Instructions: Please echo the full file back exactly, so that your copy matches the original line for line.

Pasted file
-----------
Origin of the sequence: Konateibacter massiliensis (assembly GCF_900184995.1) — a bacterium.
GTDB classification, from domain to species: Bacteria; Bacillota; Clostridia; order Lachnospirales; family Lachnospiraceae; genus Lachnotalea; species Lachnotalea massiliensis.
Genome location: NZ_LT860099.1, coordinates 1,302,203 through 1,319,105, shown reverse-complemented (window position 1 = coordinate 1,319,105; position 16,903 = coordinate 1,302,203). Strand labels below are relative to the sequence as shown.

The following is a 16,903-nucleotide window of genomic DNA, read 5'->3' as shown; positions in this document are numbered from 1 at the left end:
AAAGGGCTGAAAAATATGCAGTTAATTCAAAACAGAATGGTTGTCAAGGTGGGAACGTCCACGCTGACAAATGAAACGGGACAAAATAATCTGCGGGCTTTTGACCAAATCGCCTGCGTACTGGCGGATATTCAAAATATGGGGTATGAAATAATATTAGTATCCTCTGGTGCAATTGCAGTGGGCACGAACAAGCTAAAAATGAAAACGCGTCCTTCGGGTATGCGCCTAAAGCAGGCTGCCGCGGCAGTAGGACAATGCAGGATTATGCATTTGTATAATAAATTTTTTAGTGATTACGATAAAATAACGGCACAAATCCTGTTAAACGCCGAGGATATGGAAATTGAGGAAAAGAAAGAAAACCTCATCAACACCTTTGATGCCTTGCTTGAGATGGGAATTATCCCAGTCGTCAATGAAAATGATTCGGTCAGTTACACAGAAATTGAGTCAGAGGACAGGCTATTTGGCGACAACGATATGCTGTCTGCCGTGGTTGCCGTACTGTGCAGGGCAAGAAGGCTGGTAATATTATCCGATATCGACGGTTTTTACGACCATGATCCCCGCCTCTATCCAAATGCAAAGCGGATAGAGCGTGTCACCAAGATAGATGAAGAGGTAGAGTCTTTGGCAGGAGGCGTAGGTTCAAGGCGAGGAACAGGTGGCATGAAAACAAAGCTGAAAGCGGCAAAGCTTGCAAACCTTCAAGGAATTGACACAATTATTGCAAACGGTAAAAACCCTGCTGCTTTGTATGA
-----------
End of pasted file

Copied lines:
Origin of the sequence: Konateibacter massiliensis (assembly GCF_900184995.1) — a bacterium.
GTDB classification, from domain to species: Bacteria; Bacillota; Clostridia; order Lachnospirales; family Lachnospiraceae; genus Lachnotalea; species Lachnotalea massiliensis.
Genome location: NZ_LT860099.1, coordinates 1,302,203 through 1,319,105, shown reverse-complemented (window position 1 = coordinate 1,319,105; position 16,903 = coordinate 1,302,203). Strand labels below are relative to the sequence as shown.

The following is a 16,903-nucleotide window of genomic DNA, read 5'->3' as shown; positions in this document are numbered from 1 at the left end:
AAAGGGCTGAAAAATATGCAGTTAATTCAAAACAGAATGGTTGTCAAGGTGGGAACGTCCACGCTGACAAATGAAACGGGACAAAATAATCTGCGGGCTTTTGACCAAATCGCCTGCGTACTGGCGGATATTCAAAATATGGGGTATGAAATAATATTAGTATCCTCTGGTGCAATTGCAGTGGGCACGAACAAGCTAAAAATGAAAACGCGTCCTTCGGGTATGCGCCTAAAGCAGGCTGCCGCGGCAGTAGGACAATGCAGGATTATGCATTTGTATAATAAATTTTTTAGTGATTACGATAAAATAACGGCACAAATCCTGTTAAACGCCGAGGATATGGAAATTGAGGAAAAGAAAGAAAACCTCATCAACACCTTTGATGCCTTGCTTGAGATGGGAATTATCCCAGTCGTCAATGAAAATGATTCGGTCAGTTACACAGAAATTGAGTCAGAGGACAGGCTATTTGGCGACAACGATATGCTGTCTGCCGTGGTTGCCGTACTGTGCAGGGCAAGAAGGCTGGTAATATTATCCGATATCGACGGTTTTTACGACCATGATCCCCGCCTCTATCCAAATGCAAAGCGGATAGAGCGTGTCACCAAGATAGATGAAGAGGTAGAGTCTTTGGCAGGAGGCGTAGGTTCAAGGCGAGGAACAGGTGGCATGAAAACAAAGCTGAAAGCGGCAAAGCTTGCAAACCTTCAAGGAATTGACACAATTATTGCAAACGGTAAAAACCCTGCTGCTTTGTATGA